Chimerica: Interview with Michael Keillor, Director

Category: News Article, Interview

What were your first impressions reading Lucy Kirkwood's script?

My first impression reading the script was that it spoke insightfully of America, Trump and the world we're in - but also had a human story about two men reconnecting and a friendship which evolves over 25 years. It’s also a thriller that jumps between two different countries which is an exciting prospect for me.

What has it been like working with Lucy Kirkwood on this production?

Lucy and I were friends before we came together on this production, but it's been fantastic working with her - she is one of the foremost writers in Britain at the moment. This is only her second or third foray into television so to collaborate with her on this story has been a fantastic process.

Could you set up the story of Chimerica for us?

Chimerica is the story of Lee Berger, a fictional photographer who took the Tank Man photograph back in 1989 after the Tiananmen Square massacre. We re-join him in 2016 when he has falsified a photograph and lost his job at the New York Courier Newspaper. He then decides to go on a mission to try and discover who the Tank Man was, which takes him on a journey into the Chinese community in New York and also back to his friend Zhang Lin in Beijing.

What are some of the key themes of the piece that stood out to you?

One thing we found about Chimerica is the theme which stands out to you, or the ideas you take from it really depends on where you are in your own life. I think if you're a little bit younger and you understand that you can protest and you can make a difference, I think that's what in Chimerica will speak to you. I think for someone slightly older, it's that question of where the responsibility lies for change, a big theme for me was asking - when do you stand up? When do you say “enough is enough”?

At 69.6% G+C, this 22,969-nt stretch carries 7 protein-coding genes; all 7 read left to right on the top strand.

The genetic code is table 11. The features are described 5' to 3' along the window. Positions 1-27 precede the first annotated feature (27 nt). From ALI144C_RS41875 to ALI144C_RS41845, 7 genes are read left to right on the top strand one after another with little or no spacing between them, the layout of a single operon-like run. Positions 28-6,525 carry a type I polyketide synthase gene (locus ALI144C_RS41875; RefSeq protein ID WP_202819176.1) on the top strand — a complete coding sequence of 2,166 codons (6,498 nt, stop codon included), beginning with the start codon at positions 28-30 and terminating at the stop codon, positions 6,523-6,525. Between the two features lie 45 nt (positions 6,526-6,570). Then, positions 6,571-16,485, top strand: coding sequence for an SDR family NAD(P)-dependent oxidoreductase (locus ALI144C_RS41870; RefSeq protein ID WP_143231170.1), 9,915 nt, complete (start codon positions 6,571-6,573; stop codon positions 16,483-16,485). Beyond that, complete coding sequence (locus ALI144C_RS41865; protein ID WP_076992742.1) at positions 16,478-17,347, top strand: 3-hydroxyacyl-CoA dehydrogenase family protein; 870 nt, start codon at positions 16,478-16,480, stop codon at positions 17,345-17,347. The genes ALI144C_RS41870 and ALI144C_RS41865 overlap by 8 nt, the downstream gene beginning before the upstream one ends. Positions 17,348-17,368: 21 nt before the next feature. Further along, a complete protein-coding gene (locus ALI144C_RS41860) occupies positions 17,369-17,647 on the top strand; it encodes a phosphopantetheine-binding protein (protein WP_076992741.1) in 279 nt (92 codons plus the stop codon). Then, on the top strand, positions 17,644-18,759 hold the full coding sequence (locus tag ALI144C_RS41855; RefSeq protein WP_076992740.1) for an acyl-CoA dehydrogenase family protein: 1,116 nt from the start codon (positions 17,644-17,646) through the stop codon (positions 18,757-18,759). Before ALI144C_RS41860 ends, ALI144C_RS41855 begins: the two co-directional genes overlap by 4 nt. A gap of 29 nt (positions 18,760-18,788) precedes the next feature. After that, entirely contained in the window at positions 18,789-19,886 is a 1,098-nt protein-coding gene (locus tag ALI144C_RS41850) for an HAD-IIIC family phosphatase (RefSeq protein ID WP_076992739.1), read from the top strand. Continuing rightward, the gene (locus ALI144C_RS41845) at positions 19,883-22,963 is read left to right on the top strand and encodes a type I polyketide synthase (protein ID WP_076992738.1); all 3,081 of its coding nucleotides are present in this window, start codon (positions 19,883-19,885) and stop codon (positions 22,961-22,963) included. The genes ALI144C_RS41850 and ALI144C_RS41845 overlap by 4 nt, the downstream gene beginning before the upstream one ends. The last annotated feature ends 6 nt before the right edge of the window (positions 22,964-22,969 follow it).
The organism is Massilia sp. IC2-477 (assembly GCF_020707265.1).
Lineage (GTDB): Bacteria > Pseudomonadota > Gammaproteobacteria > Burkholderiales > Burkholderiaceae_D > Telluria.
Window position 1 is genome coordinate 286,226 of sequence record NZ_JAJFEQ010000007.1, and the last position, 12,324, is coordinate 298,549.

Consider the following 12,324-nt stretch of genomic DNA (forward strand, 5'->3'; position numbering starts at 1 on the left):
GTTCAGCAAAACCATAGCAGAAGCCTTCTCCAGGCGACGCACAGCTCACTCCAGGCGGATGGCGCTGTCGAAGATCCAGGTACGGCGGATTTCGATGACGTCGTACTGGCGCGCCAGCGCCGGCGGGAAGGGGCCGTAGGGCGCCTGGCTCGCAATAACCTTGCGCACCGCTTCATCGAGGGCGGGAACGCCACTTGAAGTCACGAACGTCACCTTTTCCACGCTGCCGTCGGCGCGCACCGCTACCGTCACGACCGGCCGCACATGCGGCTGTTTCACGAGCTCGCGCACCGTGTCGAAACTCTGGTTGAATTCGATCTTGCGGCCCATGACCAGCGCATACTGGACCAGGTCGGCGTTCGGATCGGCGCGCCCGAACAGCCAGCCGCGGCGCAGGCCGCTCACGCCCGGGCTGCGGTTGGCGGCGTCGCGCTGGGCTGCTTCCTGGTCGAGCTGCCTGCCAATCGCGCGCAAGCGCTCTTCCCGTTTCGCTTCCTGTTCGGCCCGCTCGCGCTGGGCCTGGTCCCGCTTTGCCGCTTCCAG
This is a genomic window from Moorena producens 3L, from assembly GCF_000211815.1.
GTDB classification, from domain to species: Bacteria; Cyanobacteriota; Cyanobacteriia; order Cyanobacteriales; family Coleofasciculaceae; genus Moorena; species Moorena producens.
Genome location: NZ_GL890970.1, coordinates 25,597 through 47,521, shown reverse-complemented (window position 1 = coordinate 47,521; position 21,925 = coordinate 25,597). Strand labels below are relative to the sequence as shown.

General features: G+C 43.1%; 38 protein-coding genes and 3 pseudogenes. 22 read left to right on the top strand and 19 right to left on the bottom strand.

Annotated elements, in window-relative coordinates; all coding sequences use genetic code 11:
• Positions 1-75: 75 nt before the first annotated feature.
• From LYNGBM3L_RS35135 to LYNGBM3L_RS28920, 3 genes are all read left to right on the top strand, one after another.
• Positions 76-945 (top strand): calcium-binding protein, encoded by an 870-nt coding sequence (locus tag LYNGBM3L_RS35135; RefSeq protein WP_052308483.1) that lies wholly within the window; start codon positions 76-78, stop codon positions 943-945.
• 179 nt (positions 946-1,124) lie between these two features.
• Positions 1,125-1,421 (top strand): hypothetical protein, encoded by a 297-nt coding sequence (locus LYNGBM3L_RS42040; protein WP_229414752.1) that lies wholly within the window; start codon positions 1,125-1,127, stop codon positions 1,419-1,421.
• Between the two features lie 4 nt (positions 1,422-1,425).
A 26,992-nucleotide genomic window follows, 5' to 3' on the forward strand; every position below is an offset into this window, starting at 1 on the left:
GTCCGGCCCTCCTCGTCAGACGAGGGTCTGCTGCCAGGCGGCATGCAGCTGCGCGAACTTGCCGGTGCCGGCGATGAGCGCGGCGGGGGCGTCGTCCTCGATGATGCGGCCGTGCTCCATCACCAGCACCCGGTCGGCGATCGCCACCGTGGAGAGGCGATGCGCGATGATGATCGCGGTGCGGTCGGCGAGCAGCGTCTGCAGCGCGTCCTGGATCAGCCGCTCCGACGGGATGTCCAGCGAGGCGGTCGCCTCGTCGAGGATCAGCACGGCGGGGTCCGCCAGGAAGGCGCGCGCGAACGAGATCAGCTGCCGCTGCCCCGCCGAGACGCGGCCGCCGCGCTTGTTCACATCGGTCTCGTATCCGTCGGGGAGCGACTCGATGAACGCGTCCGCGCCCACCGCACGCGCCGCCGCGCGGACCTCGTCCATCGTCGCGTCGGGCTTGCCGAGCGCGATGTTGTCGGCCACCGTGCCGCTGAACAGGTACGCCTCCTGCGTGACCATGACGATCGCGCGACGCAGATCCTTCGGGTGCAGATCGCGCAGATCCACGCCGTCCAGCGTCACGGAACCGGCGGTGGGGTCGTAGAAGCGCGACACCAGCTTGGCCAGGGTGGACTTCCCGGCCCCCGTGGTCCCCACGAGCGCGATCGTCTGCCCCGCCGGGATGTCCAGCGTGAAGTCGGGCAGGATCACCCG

I think Chimerica talks to people of a certain age, saying “You're the only person that can stand up now, there's nobody else in line behind you” - so hopefully everyone can look at that and think, “I've got something to give, I've got something to protest about.”

Can you describe your vision for the series? 

My vision for Chimerica was to make sure it didn't feel like a stage play on the screen. It’s a thriller and we want audiences to go on a thrilling ride with Lee Berger - so I am hoping to use the energy of that genre to take us through the story, but actually the drama behind it is about human interaction. It's also about the state of our politics today but hopefully if that's wrapped up in enough of an exciting story, audiences will enjoy the ride.

The image of the anonymous Tank Man in Tiananmen Square is at the centre of this narrative, why do you think it’s such a powerful photograph?

The Tank Man is such a powerful photograph because we don't know who he is – the unknown hero of this protest. There a tremendous power in the bravery of what he did but also the mystery of his motivations, which is what Chimerica is investigating. Why protest? Why stand in front of the tank and put yourself in harm’s way – what for? This image of protest still resonates today as much as it did in 1989.

The series deals with our relationship to truth and how it has changed over the years, particularly due to advances in technology (photo manipulation, social media, 24-hour news cycle etc). Can you speak about the various characters’ relationships with the truth and what it means to them?

Lee comes to this story with a very strong feeling that he always tells the truth and the camera never lies, and he makes one error of judgment that takes him into the grey area which makes him question that. He spends the rest of the series trying to find out what truth is again and I think in some ways we can criticise him and think he lied and he cheated, but in some ways it's also interesting to go on that journey and think - how do we all feel about the truth? How truthful are we? I think in this day and age where news is manipulated massively on a daily basis, it's up to every one of us to question the truth and stand up when we feel it's wrong.

Mel Kincaid is a character who is steeped in truth and sees nothing but else. She is a good counterfoil to the current state of news media, and the White Knight of the series.